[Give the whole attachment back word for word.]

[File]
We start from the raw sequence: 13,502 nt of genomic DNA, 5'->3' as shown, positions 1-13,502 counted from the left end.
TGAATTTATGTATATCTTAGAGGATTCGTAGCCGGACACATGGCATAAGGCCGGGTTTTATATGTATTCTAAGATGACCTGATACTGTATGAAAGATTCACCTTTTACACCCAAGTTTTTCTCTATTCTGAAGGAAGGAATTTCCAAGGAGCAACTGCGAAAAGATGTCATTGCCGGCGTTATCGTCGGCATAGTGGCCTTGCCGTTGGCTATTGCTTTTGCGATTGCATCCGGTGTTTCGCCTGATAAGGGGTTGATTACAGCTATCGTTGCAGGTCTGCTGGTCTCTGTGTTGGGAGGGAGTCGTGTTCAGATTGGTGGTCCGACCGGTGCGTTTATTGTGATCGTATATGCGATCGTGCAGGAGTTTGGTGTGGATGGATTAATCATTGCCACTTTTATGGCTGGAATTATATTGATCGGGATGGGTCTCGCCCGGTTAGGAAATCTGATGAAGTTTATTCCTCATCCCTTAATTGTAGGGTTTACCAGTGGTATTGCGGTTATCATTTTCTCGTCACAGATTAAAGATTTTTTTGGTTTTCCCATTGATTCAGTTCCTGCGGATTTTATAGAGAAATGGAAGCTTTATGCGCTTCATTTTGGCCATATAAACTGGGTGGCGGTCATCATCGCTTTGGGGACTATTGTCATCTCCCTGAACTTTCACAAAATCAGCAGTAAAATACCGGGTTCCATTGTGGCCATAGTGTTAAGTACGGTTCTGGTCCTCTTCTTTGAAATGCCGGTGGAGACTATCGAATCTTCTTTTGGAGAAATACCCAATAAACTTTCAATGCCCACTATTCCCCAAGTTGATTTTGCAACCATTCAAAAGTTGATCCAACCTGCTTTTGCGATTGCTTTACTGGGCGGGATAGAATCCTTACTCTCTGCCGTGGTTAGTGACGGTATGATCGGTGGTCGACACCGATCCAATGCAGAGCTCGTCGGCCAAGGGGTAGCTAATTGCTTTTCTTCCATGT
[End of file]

We start from the raw sequence: 13,502 nt of genomic DNA, 5'->3' as shown, positions 1-13,502 counted from the left end.
TGAATTTATGTATATCTTAGAGGATTCGTAGCCGGACACATGGCATAAGGCCGGGTTTTATATGTATTCTAAGATGACCTGATACTGTATGAAAGATTCACCTTTTACACCCAAGTTTTTCTCTATTCTGAAGGAAGGAATTTCCAAGGAGCAACTGCGAAAAGATGTCATTGCCGGCGTTATCGTCGGCATAGTGGCCTTGCCGTTGGCTATTGCTTTTGCGATTGCATCCGGTGTTTCGCCTGATAAGGGGTTGATTACAGCTATCGTTGCAGGTCTGCTGGTCTCTGTGTTGGGAGGGAGTCGTGTTCAGATTGGTGGTCCGACCGGTGCGTTTATTGTGATCGTATATGCGATCGTGCAGGAGTTTGGTGTGGATGGATTAATCATTGCCACTTTTATGGCTGGAATTATATTGATCGGGATGGGTCTCGCCCGGTTAGGAAATCTGATGAAGTTTATTCCTCATCCCTTAATTGTAGGGTTTACCAGTGGTATTGCGGTTATCATTTTCTCGTCACAGATTAAAGATTTTTTTGGTTTTCCCATTGATTCAGTTCCTGCGGATTTTATAGAGAAATGGAAGCTTTATGCGCTTCATTTTGGCCATATAAACTGGGTGGCGGTCATCATCGCTTTGGGGACTATTGTCATCTCCCTGAACTTTCACAAAATCAGCAGTAAAATACCGGGTTCCATTGTGGCCATAGTGTTAAGTACGGTTCTGGTCCTCTTCTTTGAAATGCCGGTGGAGACTATCGAATCTTCTTTTGGAGAAATACCCAATAAACTTTCAATGCCCACTATTCCCCAAGTTGATTTTGCAACCATTCAAAAGTTGATCCAACCTGCTTTTGCGATTGCTTTACTGGGCGGGATAGAATCCTTACTCTCTGCCGTGGTTAGTGACGGTATGATCGGTGGTCGACACCGATCCAATGCAGAGCTCGTCGGCCAAGGGGTAGCTAATTGCTTTTCTTCCATGT